Content was Never King: Part 4 - Learning Design: Content is What I Need to Know or Do
Shaping the future of learning
In part four of our Kineo series on designing a program for optimum impact, we’re talking all things goals – identifying them, setting them, and sticking to them. Part One, Two and Three are available now.
Once we’ve documented the desired business outcomes and understand our audience, it’s time to get a clear understanding of what learner outcomes are required of the solution in order to achieve the business objectives.
Author and founder of Success magazine, Orison Swett Marden said: “All who have accomplished great things have had a great aim, have fixed their gaze on a goal which was high, one which sometimes seemed impossible.” In the fifteen years since our founding, and after having serviced millions of learners, we realize that not only is it critical to set behavioral goals for the curriculums and solutions we develop, it’s essential that we enable our clients to have the confidence to stretch themselves and aim for the highest possible impact to yield the longest lasting results.
What we refer to as the Kineo Experience, provides the environment and process that enables our clients to tap into, and exercise, all of their creative faculties, which results in ideas and designs they never knew they had, producing results that never thought possible.
During our design process when we discuss learning goals, we often have a client that states enthusiastically, “we already have our goals and audience defined and we know what needs to be taught. We’re ready to design!” At this point, we applaud their enthusiasm and write the following on the whiteboard.
Design = Creating an Object or Experience with Intention
We then review what we covered at the onset of our Design Workshop: The driver for design isn’t content. Rather, the driver for design is articulating the experience that will achieve a specific outcome for a specific audience. Knowing the audience, while important, is just the first step. Our process enables clients to examine how the business needs translate into performance goals, and then explore each performance goal through the lens of the target audiences to flesh out how the solution might make a difference.
To achieve this level of clarity, we employ a technique we call Situation Mapping—a modified approach to Cathy Moore’s Action Mapping. This is best done as a workshop in which project stakeholders and SMEs provide the details. Situation mapping is a 3-step process:
Identify a context for which a business goal is relevant for a persona.
List the “what they need to do” (actions) in that context to achieve the goal (the performance goals).
Analyze the actions to flesh out any barriers, training, and support needed.
This process is time-consuming, but it’s important as it helps determine several things.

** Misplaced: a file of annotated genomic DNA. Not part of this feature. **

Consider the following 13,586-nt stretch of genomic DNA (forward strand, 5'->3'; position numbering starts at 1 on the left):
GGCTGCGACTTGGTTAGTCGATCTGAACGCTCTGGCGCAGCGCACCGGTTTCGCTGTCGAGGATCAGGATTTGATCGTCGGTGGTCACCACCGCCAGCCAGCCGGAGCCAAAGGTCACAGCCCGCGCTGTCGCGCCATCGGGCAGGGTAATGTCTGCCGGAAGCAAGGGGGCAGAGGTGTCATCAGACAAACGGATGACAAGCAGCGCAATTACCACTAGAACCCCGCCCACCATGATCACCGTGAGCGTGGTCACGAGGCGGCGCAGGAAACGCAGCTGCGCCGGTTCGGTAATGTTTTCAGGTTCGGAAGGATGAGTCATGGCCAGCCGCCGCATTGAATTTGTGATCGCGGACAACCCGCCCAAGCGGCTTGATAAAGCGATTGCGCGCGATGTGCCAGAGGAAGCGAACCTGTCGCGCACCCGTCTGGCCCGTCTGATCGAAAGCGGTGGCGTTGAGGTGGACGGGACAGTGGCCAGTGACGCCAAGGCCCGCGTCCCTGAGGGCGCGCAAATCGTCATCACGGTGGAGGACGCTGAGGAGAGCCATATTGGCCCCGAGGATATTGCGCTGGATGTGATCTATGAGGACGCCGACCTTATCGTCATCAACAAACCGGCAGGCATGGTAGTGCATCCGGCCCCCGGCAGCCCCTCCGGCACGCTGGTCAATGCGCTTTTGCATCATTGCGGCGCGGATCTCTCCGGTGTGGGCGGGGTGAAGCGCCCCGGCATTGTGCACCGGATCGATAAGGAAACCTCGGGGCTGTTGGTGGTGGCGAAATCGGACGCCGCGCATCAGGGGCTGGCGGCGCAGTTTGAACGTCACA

- It helps identify what type of problem we’re dealing with—i.e., Knowledge, Skills, Motivational, or something else?
- The impact of Mary taking each of the actions above.
- What are the potential consequences of Mary not taking a specific action.
- What support is in place today to enable Mary to do these things, and, if there is no support and training, what is needed to enable Mary to exercise the desired behaviors.
We repeat this process, and others, for each audience persona to get a clear understanding of what each audience group needs to be able to do until we have a complete picture. This is the most time-consuming part of the upfront work, but it pays off. As our clients go through this process, they quickly see how easy it is to design a solution that meets their audiences’ needs, and that guides their stakeholders and SMEs to determine what content is important and relevant to achieving their performance and business goals. This exercise also helps them identify any overlaps in content for the different audience segments.
Once all of the above is completed, we map our learner paths. For example, will there be a preassessment? Will everyone go through the same experience, or will there be an option to select a role in order to view content specific to that role? Answering these questions requires having a clear understanding of the intersections in content, and that clarity should come from your situation mapping. For example, if you find as you do your situation mapping that more than one role needs the same foundational training to perform their job or tasks properly, you can think about how to structure your curriculum in such a way that the two roles go through the same foundational training before branching off into training specific to their role.
Finally, we document the performance and learning goals for each audience segment and implement technology to track, analyze and refine the solution on an ongoing basis.
Today’s workforce is under significant pressure to product measurable results across the entire organization. Our ID’s, creatives, technologists and consultants devote significant time and effort to identifying learning and performance goals, but more importantly, to understand how they differ and how to design solutions that enable organizations to achieve both. In the end, we believe that the purpose of a learning goal(s), and thus the aim of any curriculum and learning solution, is to encourage engagement, exploration, and collaboration, and to adapt what learners know and are taught to a variety of functions, circumstances and roles.